By: Caroline Anderson- IMB
Editor’s note: This story is part of a series on global persecution, leading churches to pray for the persecuted church.
Ramsey* didn’t want to take his own life. Instead, he accepted missions that put him in harm’s way. Years later, after he became a Christian, Ramsey still doesn’t want to take his own life, but is willing to lay down his life for the sake of Christ and accepted a mission that puts him in harm’s way.
Harm’s way means loving those who were once his enemies. Being in harm’s way means having his car rammed into a wall, his car t-boned and shots fired at him through his windshield. Harm’s way for Ramsey now also means several months in a hospital bed, fighting for his life.
Ramsey is battling an invisible and internal enemy. His compromised immune system from circumstances in his past makes him more susceptible to the effects of COVID-19. He is still in the hospital, battling for recovery, though Christian friends report that his condition is improving.
Road to Calvary
A Bible helped Ramsey dodge a bullet that would have taken his life before he committed it to Christ.
He joined the military before he was of legal age to escape a less-than-ideal home environment. He began taking the riskiest missions, not caring whether he lived or died.
A minister visited his barracks and gave him a Bible. Ramsey chased him out, tore up the Bible and threw it in the trash. He later felt remorseful and retrieved the Bible, tucking it in his vest. While on a mission, the Bible absorbed a bullet. Ramsey saw this as the Lord’s protection, and it marked a turning point in his journey to Christ.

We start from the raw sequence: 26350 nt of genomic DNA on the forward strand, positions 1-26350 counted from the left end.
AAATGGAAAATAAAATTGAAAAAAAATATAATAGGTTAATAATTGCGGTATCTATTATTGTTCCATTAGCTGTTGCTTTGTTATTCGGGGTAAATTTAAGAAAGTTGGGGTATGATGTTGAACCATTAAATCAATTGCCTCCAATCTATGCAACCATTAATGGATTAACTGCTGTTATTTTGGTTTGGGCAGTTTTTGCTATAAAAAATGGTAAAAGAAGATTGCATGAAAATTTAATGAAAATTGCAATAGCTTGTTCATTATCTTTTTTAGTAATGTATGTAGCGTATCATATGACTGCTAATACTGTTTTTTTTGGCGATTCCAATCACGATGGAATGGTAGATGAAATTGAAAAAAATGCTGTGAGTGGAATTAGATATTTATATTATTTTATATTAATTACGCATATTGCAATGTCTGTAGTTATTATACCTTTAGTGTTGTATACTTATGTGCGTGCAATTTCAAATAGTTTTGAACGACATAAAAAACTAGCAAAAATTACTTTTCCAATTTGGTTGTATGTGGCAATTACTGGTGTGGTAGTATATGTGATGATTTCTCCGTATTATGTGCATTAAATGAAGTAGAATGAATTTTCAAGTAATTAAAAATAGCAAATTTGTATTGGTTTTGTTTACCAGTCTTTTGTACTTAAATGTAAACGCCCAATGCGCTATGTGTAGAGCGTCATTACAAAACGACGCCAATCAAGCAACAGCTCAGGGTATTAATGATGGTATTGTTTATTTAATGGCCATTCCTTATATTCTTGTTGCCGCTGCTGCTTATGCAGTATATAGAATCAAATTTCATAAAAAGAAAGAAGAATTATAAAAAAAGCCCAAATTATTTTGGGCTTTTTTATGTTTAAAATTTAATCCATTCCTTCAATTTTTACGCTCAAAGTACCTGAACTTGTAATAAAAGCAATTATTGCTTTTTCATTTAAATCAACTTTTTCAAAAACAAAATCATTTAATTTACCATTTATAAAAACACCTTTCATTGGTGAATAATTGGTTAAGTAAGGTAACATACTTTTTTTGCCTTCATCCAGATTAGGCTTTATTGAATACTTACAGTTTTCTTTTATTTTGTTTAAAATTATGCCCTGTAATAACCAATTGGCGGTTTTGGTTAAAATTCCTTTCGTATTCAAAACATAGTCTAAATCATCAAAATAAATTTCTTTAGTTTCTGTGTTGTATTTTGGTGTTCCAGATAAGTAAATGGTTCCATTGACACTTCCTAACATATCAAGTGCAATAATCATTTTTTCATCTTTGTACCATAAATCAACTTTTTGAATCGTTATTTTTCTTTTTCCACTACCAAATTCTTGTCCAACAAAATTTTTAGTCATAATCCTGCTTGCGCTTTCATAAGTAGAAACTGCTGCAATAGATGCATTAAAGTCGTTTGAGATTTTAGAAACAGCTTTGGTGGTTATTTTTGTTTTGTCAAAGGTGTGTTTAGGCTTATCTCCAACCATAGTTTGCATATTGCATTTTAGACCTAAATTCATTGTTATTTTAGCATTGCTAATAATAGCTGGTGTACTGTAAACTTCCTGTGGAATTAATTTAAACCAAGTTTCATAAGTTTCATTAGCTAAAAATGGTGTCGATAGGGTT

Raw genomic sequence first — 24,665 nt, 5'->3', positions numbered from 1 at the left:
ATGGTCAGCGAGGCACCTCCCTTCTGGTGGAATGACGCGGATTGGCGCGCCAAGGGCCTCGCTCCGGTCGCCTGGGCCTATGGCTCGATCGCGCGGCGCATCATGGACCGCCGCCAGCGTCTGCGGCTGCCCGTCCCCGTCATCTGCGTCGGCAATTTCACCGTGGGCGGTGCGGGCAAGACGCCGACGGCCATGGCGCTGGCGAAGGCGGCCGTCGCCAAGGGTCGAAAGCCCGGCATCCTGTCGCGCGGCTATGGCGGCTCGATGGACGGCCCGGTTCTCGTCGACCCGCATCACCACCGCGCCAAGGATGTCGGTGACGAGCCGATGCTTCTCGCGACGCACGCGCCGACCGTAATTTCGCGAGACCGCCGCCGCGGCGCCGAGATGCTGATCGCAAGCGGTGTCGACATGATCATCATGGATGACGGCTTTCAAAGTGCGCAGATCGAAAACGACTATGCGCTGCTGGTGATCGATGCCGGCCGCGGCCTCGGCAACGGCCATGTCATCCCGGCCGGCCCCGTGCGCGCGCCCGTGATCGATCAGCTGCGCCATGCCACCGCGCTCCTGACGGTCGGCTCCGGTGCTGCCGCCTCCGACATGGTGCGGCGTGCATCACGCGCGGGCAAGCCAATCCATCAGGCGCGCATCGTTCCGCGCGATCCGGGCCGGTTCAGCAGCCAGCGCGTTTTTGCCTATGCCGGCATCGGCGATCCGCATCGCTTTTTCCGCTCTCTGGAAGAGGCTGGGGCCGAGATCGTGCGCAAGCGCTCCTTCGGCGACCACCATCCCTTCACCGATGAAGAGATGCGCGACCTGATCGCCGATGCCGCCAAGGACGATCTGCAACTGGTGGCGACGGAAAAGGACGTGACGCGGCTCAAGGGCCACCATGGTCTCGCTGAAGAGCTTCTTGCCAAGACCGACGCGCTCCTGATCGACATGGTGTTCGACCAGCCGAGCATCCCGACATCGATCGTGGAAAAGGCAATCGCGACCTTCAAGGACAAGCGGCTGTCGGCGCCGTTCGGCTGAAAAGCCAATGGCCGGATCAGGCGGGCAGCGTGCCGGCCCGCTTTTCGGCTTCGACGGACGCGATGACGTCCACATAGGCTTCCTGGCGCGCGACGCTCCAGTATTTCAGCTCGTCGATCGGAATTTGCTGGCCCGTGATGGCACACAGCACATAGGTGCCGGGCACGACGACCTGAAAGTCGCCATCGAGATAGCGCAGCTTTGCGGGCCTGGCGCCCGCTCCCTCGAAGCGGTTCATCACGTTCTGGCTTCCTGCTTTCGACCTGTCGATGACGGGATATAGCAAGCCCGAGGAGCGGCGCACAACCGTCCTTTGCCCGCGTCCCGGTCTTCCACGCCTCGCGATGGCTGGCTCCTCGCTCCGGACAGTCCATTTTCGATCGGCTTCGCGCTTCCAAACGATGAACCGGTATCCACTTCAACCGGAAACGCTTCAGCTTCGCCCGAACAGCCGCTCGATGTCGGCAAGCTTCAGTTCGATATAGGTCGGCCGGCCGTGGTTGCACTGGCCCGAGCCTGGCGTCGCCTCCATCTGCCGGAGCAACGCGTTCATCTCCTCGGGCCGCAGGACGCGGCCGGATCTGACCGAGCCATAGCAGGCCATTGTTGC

Not long after, he passed by a church and heard worship music and preaching. He froze, his attention arrested, and decided to go inside.
“Who told you all of this information about me? Why were you talking about me in the service?” he asked the pastor after the service.
The pastor told him it was the Lord speaking to him through His Word. Later, Ramsey committed his life to Christ.
Loving your enemies
Ramsey’s church began looking for ways to show the love of Christ to people in their community. Refugees began flowing into their country — refugees from a country that had waged war on his own country. Ramsey, having served in the military, had long been in opposition to the refugees’ home country. But when the pastor asked church members to step forward and meet the urgent needs of refugees, Ramsey felt the Lord leading him to respond.
Learning to love his enemy took time. A Christian who knows Ramsey recalls him telling refugees he now ministers among, “Of all the people in the world that I should hate most, it would be people from your country, but instead, you are the people that God has given me a love for most of all.”
As he shares his testimony with refugees, he will often show the bullet wounds from where he was shot during the war.
When Ramsey entered the ministry, he began serving in supporting roles, but later became a leader and began training other leaders in ministry. He now oversees a broader ministry and is the pastor of a house church.
Threats and death are not a deterrent
Ramsey and Christians in his country have no illusion of the cost of following Jesus, but they also know the worth of following Jesus. Christians who Ramsey ministers alongside have been tortured, kidnapped, cut, and in some cases, killed.